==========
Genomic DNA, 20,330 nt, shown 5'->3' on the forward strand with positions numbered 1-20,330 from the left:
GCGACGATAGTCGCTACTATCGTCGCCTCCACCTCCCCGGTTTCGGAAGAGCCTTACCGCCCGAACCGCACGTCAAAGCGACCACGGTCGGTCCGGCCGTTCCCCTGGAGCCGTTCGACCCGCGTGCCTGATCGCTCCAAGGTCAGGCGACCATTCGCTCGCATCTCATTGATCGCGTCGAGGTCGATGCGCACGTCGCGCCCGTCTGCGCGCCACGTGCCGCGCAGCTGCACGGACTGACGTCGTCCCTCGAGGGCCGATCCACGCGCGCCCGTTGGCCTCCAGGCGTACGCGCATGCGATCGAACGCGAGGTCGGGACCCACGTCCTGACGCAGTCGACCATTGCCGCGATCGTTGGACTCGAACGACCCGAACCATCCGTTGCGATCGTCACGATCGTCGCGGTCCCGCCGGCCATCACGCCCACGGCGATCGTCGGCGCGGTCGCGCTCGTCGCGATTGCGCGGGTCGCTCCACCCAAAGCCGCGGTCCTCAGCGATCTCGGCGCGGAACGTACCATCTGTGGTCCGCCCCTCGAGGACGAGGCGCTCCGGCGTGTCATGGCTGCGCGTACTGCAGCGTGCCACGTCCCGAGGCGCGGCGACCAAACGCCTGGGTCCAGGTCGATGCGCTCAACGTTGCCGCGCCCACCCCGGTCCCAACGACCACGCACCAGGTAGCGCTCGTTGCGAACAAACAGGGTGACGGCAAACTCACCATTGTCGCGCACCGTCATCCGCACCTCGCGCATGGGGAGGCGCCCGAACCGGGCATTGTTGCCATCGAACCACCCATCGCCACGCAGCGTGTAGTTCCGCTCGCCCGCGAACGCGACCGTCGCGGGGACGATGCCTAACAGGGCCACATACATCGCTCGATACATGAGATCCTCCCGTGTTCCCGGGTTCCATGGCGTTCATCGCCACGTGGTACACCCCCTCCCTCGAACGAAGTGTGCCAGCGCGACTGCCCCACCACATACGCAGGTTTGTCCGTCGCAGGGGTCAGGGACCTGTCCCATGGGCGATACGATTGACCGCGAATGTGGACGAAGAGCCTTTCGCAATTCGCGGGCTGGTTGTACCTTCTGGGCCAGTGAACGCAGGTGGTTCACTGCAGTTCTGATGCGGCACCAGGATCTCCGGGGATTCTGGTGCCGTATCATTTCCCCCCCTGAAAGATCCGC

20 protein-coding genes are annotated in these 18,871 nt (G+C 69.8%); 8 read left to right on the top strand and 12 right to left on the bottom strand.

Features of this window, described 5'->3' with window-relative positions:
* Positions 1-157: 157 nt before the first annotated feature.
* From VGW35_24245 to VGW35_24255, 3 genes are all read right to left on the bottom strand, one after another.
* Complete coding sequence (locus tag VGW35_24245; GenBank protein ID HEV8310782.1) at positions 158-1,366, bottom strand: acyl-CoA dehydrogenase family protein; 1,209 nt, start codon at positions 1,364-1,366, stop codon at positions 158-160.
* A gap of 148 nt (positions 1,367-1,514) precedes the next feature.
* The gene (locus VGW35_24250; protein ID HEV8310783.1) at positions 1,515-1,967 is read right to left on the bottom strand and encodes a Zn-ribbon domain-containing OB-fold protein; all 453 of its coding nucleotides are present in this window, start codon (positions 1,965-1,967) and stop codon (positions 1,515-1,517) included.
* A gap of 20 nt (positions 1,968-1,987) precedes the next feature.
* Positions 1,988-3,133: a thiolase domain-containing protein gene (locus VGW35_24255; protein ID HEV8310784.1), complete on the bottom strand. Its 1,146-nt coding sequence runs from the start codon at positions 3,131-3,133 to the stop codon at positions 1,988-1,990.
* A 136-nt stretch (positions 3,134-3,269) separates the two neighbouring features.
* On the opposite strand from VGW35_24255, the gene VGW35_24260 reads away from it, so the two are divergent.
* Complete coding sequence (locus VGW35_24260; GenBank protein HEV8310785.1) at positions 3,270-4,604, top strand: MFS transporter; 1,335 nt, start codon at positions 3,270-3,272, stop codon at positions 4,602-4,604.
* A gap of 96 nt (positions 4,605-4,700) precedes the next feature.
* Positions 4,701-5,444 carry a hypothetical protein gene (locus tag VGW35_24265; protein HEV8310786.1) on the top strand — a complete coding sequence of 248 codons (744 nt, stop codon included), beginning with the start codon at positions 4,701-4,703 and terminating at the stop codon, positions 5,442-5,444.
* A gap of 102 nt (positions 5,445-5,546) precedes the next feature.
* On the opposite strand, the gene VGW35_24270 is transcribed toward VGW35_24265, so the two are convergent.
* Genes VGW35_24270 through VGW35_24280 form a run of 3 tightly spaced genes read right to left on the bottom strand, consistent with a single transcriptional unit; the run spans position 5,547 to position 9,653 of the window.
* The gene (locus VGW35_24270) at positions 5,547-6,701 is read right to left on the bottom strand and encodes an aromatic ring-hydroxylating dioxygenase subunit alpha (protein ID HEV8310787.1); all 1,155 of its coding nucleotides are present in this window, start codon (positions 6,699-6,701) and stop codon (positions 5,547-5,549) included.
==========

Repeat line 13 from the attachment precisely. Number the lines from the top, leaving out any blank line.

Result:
* On the opposite strand from VGW35_24255, the gene VGW35_24260 reads away from it, so the two are divergent.